Tuesday, June 28, 2022

Mike Hosking: Higher education can't just be given away

Part of the reason we started student loans is before that it was all funded by the taxpayer.

So, like when anything is free, people just wandered off to university to see what it was all about, to see if there was anything they liked, and to just generally “discover themselves.“

That led to a tremendous number of people never completing anything, as they worked out tertiary study wasn’t for them. You are either on a path to university or you aren't.

So, the idea of a student loan scheme was to allow you to go even if you didn’t have the funds. It gave you the incentive to chase your dream, but you had to be determined enough to realise some of the cost was on you and therefore you'd better be determined to make it work.

It's not been fool proof.

I can name you any number of people at university this very day who don’t know why they are there, don’t like it, probably won't stick it out, and they’ll have to face the debt of that decision.

The decision and its make up is part of life and part of growing up.

Canterbury University has decided to hand out 300 scholarships to low decile schools to make university more accessible. It's laudable, although woefully misguided.

Almost as much as Joe Biden's plan to forgive some student debt. He's promised it, but yet to deliver it as the reality of the size of the bill and the complexity of who you give it to and who you don’t smacks him between the eyes.

The critical mistake in Canterbury's decision is the simple fact that university isn't inaccessible because it is. It's accessible to everyone given the loan scheme.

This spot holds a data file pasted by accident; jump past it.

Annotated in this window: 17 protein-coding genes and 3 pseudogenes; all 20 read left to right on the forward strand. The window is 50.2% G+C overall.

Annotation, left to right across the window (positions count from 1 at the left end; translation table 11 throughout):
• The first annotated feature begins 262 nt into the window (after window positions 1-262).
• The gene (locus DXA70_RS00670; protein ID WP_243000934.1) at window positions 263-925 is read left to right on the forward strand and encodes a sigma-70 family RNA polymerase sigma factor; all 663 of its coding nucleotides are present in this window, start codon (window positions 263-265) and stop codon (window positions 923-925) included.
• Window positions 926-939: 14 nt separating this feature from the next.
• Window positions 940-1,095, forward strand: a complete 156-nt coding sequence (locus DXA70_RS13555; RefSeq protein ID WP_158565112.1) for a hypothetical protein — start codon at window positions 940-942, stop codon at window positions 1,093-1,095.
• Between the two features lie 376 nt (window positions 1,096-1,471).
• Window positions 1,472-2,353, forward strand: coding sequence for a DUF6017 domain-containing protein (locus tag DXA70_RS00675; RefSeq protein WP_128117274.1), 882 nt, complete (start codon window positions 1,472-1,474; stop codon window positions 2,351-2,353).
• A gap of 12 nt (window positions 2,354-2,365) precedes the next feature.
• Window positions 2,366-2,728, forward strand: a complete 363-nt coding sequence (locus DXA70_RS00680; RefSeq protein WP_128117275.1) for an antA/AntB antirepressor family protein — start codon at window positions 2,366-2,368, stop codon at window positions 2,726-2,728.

Just because you come from a low decile school, a system so flawed by the way they are now getting rid of it, doesn’t mean you can't achieve and doesn’t mean you can't study at a higher level.

In some respects, it’s condescending. "Oh, you poor thing. Decile 2? Allow us to offer some charity."

A lot of people don’t have the money up front to attend university, the same way a lot of people don’t have the money up front to buy a house.

But both are investments and both are worth incurring debt for. That's what the loan scheme is. Where you come from is not a barrier to a better education, life, or outcome.

Unless you convince yourself, it is.

Loans, debt, pressure, uncertainty, hard work, diligence, and risk. They are all part of growing up, of taking on a challenge, of dreaming, and chasing achievement.

Handing it out on a plate because of perceived disadvantage diminishes the journey in life that makes it all worthwhile because you did it by yourself.

Mike Hosking is a New Zealand television and radio broadcaster. He currently hosts The Mike Hosking Breakfast show on NewstalkZB on weekday mornings


robert Arthur said...

If we went back to the system of the 1920s and failed students to their level, and streamed classes, levels of qualified acheivers would be comparable whatever the decile rating. The less able would not feel perpetually lost and absent themselves. Youngsters would be prepared for the reality of life beyond school when effective output suddenly matters.

Anonymous said...

i think it might be worth experimenting some of the novel methods being tried in US where colleges accept a share of income above a threshold for a period of time in lieu of tuition. this would take care of the so called 'student loan crisis' while making universities more choosy about the students they bet their funds on...

Anonymous said...

You're absolutely correct, Mike. But the real problem isn't tertiary, it's the years before where NZ is on the downward spiral, where we will all end up paying the price.